Category Archives: Photography

Who I Am?

I’ve been genetically linked to Eskimos, pygmies and Mighty Mouse, Indians out west and the Eastern kind. Latin and Ghetto child. I’ve been fooled and ruled a gypsy, touched with too much whimsy, loved and called an angel from above.

Who I Am?

I’ve been genetically linked to Eskimos, pygmies and Mighty Mouse, Indians out west and the Eastern kind. Latin and Ghetto child. I’ve been fooled and ruled a gypsy, touched with too much whimsy, loved and called an angel from above.

ISTANBUL is the bomb

Istanbul this time around is the best.  Every other trip I’ve had a small group with me and/or stayed in an international hotel.  Rather homogenized really but safe and sterile.  A none-the-less wonderful place to be and to share with

ISTANBUL is the bomb

Istanbul this time around is the best.  Every other trip I’ve had a small group with me and/or stayed in an international hotel.  Rather homogenized really but safe and sterile.  A none-the-less wonderful place to be and to share with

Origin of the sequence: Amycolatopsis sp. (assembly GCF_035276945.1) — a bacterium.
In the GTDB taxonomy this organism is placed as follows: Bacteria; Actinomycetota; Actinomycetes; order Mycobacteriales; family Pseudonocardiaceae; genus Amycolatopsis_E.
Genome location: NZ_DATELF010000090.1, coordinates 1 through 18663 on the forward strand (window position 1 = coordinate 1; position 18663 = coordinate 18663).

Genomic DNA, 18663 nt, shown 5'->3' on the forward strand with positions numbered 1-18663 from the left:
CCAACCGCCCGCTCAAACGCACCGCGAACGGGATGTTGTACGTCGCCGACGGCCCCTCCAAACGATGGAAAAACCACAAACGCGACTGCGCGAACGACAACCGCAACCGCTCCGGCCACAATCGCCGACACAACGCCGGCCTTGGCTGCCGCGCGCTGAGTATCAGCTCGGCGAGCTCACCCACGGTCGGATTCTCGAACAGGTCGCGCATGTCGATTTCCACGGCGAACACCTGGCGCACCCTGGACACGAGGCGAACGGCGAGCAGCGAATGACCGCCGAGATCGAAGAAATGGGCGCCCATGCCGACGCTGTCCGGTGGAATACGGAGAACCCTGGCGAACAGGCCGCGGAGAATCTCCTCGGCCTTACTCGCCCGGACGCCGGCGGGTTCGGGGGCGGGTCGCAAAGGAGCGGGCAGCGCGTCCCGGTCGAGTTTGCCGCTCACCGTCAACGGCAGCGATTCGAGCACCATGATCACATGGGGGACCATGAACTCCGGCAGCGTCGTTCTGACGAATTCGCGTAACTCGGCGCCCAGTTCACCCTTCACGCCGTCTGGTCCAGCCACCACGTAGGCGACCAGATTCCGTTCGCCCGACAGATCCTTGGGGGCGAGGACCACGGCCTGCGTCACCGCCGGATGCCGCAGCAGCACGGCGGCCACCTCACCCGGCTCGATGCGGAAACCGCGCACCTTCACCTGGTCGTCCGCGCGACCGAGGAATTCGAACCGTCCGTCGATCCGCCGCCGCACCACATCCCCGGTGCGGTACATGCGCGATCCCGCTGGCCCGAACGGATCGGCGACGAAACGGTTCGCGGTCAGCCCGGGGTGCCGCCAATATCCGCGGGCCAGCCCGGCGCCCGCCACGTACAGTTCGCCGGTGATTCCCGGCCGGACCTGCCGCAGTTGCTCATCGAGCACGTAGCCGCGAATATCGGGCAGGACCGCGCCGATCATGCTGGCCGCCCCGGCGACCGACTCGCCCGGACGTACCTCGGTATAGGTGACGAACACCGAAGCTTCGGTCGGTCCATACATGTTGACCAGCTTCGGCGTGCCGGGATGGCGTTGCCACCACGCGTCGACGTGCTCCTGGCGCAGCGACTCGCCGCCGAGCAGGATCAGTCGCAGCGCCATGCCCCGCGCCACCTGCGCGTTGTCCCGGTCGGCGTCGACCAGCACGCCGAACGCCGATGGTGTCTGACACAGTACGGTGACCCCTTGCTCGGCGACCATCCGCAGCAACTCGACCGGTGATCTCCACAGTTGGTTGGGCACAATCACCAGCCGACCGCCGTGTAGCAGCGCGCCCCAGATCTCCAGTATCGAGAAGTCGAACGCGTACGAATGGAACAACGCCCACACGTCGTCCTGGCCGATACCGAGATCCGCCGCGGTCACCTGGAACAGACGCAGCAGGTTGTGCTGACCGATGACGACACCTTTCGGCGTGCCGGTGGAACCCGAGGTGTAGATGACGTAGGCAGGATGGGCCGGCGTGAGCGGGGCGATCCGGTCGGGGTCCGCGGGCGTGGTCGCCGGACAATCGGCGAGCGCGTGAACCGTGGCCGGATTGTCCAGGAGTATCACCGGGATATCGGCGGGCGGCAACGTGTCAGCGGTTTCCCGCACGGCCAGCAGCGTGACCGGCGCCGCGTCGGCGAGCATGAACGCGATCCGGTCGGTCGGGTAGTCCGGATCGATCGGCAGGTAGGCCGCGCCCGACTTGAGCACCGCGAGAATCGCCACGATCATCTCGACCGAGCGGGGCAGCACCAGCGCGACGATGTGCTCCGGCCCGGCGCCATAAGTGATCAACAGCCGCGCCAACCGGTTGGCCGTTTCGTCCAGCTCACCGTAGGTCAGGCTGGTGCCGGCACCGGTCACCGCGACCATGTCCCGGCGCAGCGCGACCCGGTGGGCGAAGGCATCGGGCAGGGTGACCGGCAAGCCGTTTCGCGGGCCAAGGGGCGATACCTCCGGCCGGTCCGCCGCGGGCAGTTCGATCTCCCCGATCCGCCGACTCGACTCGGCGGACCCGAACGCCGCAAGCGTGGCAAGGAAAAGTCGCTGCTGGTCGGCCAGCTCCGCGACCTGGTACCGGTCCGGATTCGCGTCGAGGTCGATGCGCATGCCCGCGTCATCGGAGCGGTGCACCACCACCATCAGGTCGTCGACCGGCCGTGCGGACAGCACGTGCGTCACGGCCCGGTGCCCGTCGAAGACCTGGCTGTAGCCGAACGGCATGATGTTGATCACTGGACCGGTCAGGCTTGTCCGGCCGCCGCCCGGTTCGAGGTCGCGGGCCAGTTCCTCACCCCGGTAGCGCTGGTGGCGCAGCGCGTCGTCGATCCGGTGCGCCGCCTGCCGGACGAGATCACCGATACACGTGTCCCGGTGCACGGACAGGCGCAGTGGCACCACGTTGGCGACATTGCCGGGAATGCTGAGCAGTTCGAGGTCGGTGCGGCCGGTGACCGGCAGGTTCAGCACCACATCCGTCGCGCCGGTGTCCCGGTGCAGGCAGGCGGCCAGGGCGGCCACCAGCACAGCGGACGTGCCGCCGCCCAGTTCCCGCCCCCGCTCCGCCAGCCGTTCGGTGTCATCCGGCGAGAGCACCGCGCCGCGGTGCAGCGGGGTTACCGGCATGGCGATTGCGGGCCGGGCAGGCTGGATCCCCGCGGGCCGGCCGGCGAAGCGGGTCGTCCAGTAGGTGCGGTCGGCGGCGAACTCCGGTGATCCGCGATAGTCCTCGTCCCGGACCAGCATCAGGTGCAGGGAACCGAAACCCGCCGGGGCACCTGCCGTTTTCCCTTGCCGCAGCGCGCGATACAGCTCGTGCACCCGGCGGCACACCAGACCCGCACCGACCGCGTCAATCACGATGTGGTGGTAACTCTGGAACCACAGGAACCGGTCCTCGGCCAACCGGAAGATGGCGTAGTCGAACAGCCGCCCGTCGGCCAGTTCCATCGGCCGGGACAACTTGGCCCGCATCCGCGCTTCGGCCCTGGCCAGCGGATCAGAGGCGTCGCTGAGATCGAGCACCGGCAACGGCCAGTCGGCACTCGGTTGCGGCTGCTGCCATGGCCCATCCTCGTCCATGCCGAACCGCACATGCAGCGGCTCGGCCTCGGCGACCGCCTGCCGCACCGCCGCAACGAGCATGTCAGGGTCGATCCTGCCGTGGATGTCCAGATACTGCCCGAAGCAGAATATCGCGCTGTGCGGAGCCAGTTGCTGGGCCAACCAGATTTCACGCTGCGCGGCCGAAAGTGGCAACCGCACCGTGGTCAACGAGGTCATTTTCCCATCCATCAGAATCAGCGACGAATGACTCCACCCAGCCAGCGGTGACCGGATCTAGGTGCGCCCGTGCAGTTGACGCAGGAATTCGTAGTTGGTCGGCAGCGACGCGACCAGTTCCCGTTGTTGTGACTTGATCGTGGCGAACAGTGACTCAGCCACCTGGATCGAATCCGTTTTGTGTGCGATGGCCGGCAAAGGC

The why’s and how’s of my travels

In any culture I think there are many, many misconceptions and having one idea of a people is a huge mistake to make. My love of travel stems from unwavering curiosity about the Wonders of The World, the ancient, modern,

The why’s and how’s of my travels

In any culture I think there are many, many misconceptions and having one idea of a people is a huge mistake to make. My love of travel stems from unwavering curiosity about the Wonders of The World, the ancient, modern,

We’re headed for Europe this summer

Starting in Nice in time for the Nice Jazz Festival, then to Paris for 2 nights and off to Amsterdam for the North Sea Jazz Festival. July 5-14, 2013…Come on along, you’ll love it and meet new people and hear

We’re headed for Europe this summer

Starting in Nice in time for the Nice Jazz Festival, then to Paris for 2 nights and off to Amsterdam for the North Sea Jazz Festival. July 5-14, 2013…Come on along, you’ll love it and meet new people and hear

Journeys in Life

Some journeys present themselves as adventures or a chance to visit a place one’s never been or where we feel destiny must lie.  Excitement and possibilities await us.  An opportunity to change the place we are or open up to

Journeys in Life

Some journeys present themselves as adventures or a chance to visit a place one’s never been or where we feel destiny must lie.  Excitement and possibilities await us.  An opportunity to change the place we are or open up to